I graduated with honors and was ready to enter the work force. I thought about teaching literature, but as much as I loved books, I knew that others didn’t. I couldn’t imagine spending my life trying to enlighten those who felt reading was a chore. An office job was what I needed to survive.

Making time for books is what I needed to live.


I started optimistically, planning to read during lunch every day.


But I was so overwhelmed with tasks, I had to wolf down my lunch and rush back to the office. My head pounded when I got home; I couldn’t focus on a book and had to vegetate watching television.


A book always sat at my bedside. It took a little longer to complete them, but I made it though the best novels of Margaret Atwood, Michael Chabon, John Irving, Donna Tart and Anne Tyler.


To feel a sense of accomplishment, I moved on to some shorter works by authors like E.M. Forester, Shirley Jackson and Kurt Vonnegut. H.G. Wells and Jules Verne were lighter reads. Dickens-wise, Hard Times was now more my speed.


I was surprised when one of my co-workers offered to fix me up with a friend of hers. I hadn’t dated since college, and thought it was time to get back out there. The moment I met Tracy, I felt like I’d known here all my life.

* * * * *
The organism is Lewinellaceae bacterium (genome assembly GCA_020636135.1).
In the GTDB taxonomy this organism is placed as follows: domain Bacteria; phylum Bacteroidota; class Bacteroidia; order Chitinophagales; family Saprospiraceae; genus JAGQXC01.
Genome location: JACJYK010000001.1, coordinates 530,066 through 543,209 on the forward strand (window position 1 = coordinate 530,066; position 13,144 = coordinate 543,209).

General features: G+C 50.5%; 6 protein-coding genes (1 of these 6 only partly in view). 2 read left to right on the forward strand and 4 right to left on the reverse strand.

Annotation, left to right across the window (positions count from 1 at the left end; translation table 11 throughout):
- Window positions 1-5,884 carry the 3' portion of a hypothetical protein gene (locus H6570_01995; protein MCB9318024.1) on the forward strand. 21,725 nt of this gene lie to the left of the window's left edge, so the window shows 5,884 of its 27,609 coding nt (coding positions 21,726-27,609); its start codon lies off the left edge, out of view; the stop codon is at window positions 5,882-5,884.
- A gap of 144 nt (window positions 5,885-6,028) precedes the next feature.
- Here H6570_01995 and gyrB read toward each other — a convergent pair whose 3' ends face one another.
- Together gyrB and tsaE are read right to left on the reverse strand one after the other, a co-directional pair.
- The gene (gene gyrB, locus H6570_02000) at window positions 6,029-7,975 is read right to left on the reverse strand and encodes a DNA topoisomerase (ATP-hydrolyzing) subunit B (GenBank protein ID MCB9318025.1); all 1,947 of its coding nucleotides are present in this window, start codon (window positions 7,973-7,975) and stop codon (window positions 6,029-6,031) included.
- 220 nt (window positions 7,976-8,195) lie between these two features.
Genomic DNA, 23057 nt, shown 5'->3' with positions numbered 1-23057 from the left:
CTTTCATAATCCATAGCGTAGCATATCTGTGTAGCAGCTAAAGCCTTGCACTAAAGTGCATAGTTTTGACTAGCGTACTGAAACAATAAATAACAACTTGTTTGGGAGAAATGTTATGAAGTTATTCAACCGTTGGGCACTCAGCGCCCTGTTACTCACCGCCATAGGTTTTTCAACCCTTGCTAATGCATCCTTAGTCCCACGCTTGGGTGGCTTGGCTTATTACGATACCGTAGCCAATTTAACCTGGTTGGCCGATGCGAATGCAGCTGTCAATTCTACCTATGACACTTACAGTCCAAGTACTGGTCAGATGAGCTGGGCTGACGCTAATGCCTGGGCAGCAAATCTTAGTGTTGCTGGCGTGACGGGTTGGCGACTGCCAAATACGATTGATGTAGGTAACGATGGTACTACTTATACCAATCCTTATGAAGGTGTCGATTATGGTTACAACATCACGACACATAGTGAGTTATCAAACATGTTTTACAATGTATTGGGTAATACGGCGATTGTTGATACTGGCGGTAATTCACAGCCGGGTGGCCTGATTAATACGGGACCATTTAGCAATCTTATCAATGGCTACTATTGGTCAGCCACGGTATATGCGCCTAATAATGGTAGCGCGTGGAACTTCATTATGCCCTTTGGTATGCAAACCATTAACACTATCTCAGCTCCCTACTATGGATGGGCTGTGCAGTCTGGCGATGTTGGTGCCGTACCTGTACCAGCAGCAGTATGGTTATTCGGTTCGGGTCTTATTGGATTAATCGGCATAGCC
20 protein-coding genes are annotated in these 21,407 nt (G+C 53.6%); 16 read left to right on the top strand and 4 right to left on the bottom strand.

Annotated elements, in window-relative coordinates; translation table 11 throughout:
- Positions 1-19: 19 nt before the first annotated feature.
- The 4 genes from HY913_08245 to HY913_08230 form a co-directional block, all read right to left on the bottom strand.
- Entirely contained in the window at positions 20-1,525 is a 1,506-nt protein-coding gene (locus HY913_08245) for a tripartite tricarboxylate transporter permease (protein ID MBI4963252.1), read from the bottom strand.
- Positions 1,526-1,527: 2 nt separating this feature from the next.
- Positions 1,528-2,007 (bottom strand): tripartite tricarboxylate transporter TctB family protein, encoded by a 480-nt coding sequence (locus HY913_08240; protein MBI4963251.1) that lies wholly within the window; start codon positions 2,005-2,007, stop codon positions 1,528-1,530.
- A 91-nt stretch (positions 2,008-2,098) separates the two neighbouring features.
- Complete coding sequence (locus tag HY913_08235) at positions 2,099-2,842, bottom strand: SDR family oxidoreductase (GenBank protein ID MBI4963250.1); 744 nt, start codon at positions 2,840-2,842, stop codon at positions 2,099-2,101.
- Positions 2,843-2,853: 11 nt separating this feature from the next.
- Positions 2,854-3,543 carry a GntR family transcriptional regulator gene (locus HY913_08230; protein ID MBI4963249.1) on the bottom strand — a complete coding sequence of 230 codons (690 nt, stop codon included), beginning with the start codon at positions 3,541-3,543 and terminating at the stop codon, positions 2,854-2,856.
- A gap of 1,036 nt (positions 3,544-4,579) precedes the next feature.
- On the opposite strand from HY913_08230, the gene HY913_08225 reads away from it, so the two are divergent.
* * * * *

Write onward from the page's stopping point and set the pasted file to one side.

Conversation flowed with ease.


On our first date, I plotted the story of our lives. I could see us making it all the way to our last page.


Until she dropped a bombshell during our first date: “I don’t read.”


My heart shatter into a million pieces. This woman couldn’t be The One.


My One would be a voracious reader. But I couldn’t get her out of my mind, and continued to call and make plans to see her. Every date, I grew more captivated with her conversation.


She may not have read, but she wanted to know everything I was reading. My favorite books, characters and authors. And once we were married, she was happy spending Sunday mornings knitting while I read.


Children further changed the plot.